Nov. 4, 2015
October 21, 2015, was the date Marty McFly traveled to a futuristic Hill Valley in the 1989 film, “Back to the Future II,” and was shocked by a newsflash that the Chicago Cubs had won the 2015 World Series.
All season, baseball websites and sports writers penned stories about the prediction. When it turned out that the 2015 Cubs were a good team, many folks wanted to believe that “Back to the Future II” got it right.
Well, as it turns out, this wasn’t to be the year that the Cubbies broke the curse of 107 title-less years. The movie’s prediction proved false. Instead, those “Ya Gotta Believe” Mets are in the World Series.
My belief in what’s going to happen in the future isn’t based on a popular movie or on the skill levels of athletes.
This Vocations Awareness Week, November 1-8, 2015, I see so many faith-filled parishioners, consecrated religious, deacons, seminarians, and priests doing their part in creating a culture of vocations here in the Diocese of Ogdensburg.
Mine aren’t rose-colored glasses, but they are hope-filled because the lens through which we look into the future is Christ-led and Christ-fed. As I look to the future of faith life in the North Country, I envision a culture of vocations where we recognize, more and more, that each of us is called to be holy and we respond to that call through different walks of life, same journey for all, just different ways of following Jesus.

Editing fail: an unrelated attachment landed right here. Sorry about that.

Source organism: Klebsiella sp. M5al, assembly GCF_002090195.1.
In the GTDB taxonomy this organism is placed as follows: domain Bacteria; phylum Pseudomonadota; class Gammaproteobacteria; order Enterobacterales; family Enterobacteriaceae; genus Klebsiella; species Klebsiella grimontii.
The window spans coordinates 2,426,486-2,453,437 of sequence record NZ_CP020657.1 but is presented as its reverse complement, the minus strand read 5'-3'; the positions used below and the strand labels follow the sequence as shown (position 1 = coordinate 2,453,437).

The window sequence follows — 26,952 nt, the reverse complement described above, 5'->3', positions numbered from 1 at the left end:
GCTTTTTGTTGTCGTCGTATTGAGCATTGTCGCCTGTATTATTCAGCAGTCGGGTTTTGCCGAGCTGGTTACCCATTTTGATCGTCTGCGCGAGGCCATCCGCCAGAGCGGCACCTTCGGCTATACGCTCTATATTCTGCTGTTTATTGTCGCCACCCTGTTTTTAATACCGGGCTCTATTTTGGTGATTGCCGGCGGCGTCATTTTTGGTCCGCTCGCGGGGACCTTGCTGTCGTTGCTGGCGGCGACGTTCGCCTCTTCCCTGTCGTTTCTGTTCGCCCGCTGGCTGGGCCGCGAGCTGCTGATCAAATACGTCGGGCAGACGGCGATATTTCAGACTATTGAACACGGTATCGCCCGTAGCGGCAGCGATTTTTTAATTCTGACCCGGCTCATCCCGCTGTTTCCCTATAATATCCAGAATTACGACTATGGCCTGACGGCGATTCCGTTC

In this week’s issue of the North Country Catholic, we have an opportunity to express our gratitude to those whose walk of life is experienced as a priest.
Pope Benedict XVI, during the Year for Priests, spoke of three fundamental priorities, pillars upon which a priest’s life rests: the Eucharist and the Sacraments, the proclamation of the Word, and pastoral charity.
We know that the priest doesn’t just perform a “job” during working hours, and then is free and lives only for himself, but that he is a passionate man of Christ who carries in himself the fire of Christ’s love.
The vigor of a priest’s life, the brightness of the flame, is fueled by his personal relationship with Jesus Christ.
As our Envisioning Process continues to unfold and we strive to create a culture of vocations, I am inspired by our priests whose pastoral ministry reveals an intimate relationship with Jesus and deep love for His Church.
Pope Francis wrote: “Vocations are born in prayer and from prayer; and only through prayer can they persevere and bear fruit.”
Let us pray for our priests every day as we beg the Lord for more laborers in His vineyard.